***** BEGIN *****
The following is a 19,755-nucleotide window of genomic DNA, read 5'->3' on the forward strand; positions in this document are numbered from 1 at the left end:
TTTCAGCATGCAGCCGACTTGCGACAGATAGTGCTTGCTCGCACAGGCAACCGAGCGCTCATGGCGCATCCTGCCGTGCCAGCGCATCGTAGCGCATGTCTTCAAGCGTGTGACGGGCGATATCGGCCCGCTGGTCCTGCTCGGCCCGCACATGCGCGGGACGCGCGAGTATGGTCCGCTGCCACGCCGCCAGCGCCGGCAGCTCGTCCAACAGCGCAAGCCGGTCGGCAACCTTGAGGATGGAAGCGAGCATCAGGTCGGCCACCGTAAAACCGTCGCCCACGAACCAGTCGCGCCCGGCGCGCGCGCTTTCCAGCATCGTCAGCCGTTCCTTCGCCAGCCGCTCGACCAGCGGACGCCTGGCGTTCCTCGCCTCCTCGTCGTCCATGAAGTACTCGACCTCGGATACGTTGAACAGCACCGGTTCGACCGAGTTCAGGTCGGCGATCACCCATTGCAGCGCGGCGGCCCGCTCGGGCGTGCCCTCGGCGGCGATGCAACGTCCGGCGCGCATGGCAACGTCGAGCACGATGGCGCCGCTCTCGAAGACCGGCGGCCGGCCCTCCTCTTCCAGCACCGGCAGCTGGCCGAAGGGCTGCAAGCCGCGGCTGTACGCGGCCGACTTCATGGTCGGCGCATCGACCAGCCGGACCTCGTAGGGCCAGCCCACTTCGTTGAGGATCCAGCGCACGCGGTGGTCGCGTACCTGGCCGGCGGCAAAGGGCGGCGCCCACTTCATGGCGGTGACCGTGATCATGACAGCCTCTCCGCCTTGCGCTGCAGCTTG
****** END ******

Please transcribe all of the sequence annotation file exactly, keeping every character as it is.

The following is a 19,755-nucleotide window of genomic DNA, read 5'->3' on the forward strand; positions in this document are numbered from 1 at the left end:
TTTCAGCATGCAGCCGACTTGCGACAGATAGTGCTTGCTCGCACAGGCAACCGAGCGCTCATGGCGCATCCTGCCGTGCCAGCGCATCGTAGCGCATGTCTTCAAGCGTGTGACGGGCGATATCGGCCCGCTGGTCCTGCTCGGCCCGCACATGCGCGGGACGCGCGAGTATGGTCCGCTGCCACGCCGCCAGCGCCGGCAGCTCGTCCAACAGCGCAAGCCGGTCGGCAACCTTGAGGATGGAAGCGAGCATCAGGTCGGCCACCGTAAAACCGTCGCCCACGAACCAGTCGCGCCCGGCGCGCGCGCTTTCCAGCATCGTCAGCCGTTCCTTCGCCAGCCGCTCGACCAGCGGACGCCTGGCGTTCCTCGCCTCCTCGTCGTCCATGAAGTACTCGACCTCGGATACGTTGAACAGCACCGGTTCGACCGAGTTCAGGTCGGCGATCACCCATTGCAGCGCGGCGGCCCGCTCGGGCGTGCCCTCGGCGGCGATGCAACGTCCGGCGCGCATGGCAACGTCGAGCACGATGGCGCCGCTCTCGAAGACCGGCGGCCGGCCCTCCTCTTCCAGCACCGGCAGCTGGCCGAAGGGCTGCAAGCCGCGGCTGTACGCGGCCGACTTCATGGTCGGCGCATCGACCAGCCGGACCTCGTAGGGCCAGCCCACTTCGTTGAGGATCCAGCGCACGCGGTGGTCGCGTACCTGGCCGGCGGCAAAGGGCGGCGCCCACTTCATGGCGGTGACCGTGATCATGACAGCCTCTCCGCCTTGCGCTGCAGCTTG